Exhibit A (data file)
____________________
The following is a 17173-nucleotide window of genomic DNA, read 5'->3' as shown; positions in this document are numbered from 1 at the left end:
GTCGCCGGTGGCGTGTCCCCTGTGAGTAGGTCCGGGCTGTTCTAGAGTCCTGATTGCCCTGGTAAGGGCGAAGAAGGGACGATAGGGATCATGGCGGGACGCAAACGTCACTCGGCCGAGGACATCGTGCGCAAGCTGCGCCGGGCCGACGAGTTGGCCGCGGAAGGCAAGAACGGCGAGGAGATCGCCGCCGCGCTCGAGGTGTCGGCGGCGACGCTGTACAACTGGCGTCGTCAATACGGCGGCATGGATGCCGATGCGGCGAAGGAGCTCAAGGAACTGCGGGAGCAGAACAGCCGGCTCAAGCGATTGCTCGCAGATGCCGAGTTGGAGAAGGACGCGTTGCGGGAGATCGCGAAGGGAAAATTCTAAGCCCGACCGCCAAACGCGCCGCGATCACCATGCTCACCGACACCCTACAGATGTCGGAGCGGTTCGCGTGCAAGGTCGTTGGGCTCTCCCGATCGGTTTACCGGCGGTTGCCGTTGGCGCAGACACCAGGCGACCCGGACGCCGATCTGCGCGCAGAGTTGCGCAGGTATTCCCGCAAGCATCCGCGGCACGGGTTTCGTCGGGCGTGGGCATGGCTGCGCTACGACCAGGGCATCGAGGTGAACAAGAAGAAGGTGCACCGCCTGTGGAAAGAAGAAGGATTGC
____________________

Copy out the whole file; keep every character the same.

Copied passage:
The following is a 17173-nucleotide window of genomic DNA, read 5'->3' as shown; positions in this document are numbered from 1 at the left end:
GTCGCCGGTGGCGTGTCCCCTGTGAGTAGGTCCGGGCTGTTCTAGAGTCCTGATTGCCCTGGTAAGGGCGAAGAAGGGACGATAGGGATCATGGCGGGACGCAAACGTCACTCGGCCGAGGACATCGTGCGCAAGCTGCGCCGGGCCGACGAGTTGGCCGCGGAAGGCAAGAACGGCGAGGAGATCGCCGCCGCGCTCGAGGTGTCGGCGGCGACGCTGTACAACTGGCGTCGTCAATACGGCGGCATGGATGCCGATGCGGCGAAGGAGCTCAAGGAACTGCGGGAGCAGAACAGCCGGCTCAAGCGATTGCTCGCAGATGCCGAGTTGGAGAAGGACGCGTTGCGGGAGATCGCGAAGGGAAAATTCTAAGCCCGACCGCCAAACGCGCCGCGATCACCATGCTCACCGACACCCTACAGATGTCGGAGCGGTTCGCGTGCAAGGTCGTTGGGCTCTCCCGATCGGTTTACCGGCGGTTGCCGTTGGCGCAGACACCAGGCGACCCGGACGCCGATCTGCGCGCAGAGTTGCGCAGGTATTCCCGCAAGCATCCGCGGCACGGGTTTCGTCGGGCGTGGGCATGGCTGCGCTACGACCAGGGCATCGAGGTGAACAAGAAGAAGGTGCACCGCCTGTGGAAAGAAGAAGGATTGC